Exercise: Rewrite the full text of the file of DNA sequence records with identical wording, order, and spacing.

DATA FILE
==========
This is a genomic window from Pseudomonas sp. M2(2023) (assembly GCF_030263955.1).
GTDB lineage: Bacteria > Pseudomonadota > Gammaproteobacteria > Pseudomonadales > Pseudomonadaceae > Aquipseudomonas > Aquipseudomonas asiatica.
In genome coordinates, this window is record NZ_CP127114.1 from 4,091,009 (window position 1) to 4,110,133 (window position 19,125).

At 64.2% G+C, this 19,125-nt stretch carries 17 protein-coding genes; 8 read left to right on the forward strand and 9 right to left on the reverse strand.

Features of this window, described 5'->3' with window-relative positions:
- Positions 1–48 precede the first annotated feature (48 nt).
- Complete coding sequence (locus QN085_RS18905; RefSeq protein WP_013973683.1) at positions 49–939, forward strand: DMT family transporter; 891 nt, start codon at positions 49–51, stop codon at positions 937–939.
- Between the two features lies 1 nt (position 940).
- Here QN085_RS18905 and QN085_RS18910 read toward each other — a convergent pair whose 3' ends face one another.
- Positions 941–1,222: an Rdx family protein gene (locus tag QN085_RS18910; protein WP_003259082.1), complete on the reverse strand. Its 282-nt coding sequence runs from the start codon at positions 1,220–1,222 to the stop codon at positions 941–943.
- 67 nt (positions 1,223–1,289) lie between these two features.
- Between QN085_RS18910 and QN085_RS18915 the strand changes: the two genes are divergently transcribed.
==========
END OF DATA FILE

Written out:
This is a genomic window from Pseudomonas sp. M2(2023) (assembly GCF_030263955.1).
GTDB lineage: Bacteria > Pseudomonadota > Gammaproteobacteria > Pseudomonadales > Pseudomonadaceae > Aquipseudomonas > Aquipseudomonas asiatica.
In genome coordinates, this window is record NZ_CP127114.1 from 4,091,009 (window position 1) to 4,110,133 (window position 19,125).

At 64.2% G+C, this 19,125-nt stretch carries 17 protein-coding genes; 8 read left to right on the forward strand and 9 right to left on the reverse strand.

Features of this window, described 5'->3' with window-relative positions:
- Positions 1–48 precede the first annotated feature (48 nt).
- Complete coding sequence (locus QN085_RS18905; RefSeq protein WP_013973683.1) at positions 49–939, forward strand: DMT family transporter; 891 nt, start codon at positions 49–51, stop codon at positions 937–939.
- Between the two features lies 1 nt (position 940).
- Here QN085_RS18905 and QN085_RS18910 read toward each other — a convergent pair whose 3' ends face one another.
- Positions 941–1,222: an Rdx family protein gene (locus tag QN085_RS18910; protein WP_003259082.1), complete on the reverse strand. Its 282-nt coding sequence runs from the start codon at positions 1,220–1,222 to the stop codon at positions 941–943.
- 67 nt (positions 1,223–1,289) lie between these two features.
- Between QN085_RS18910 and QN085_RS18915 the strand changes: the two genes are divergently transcribed.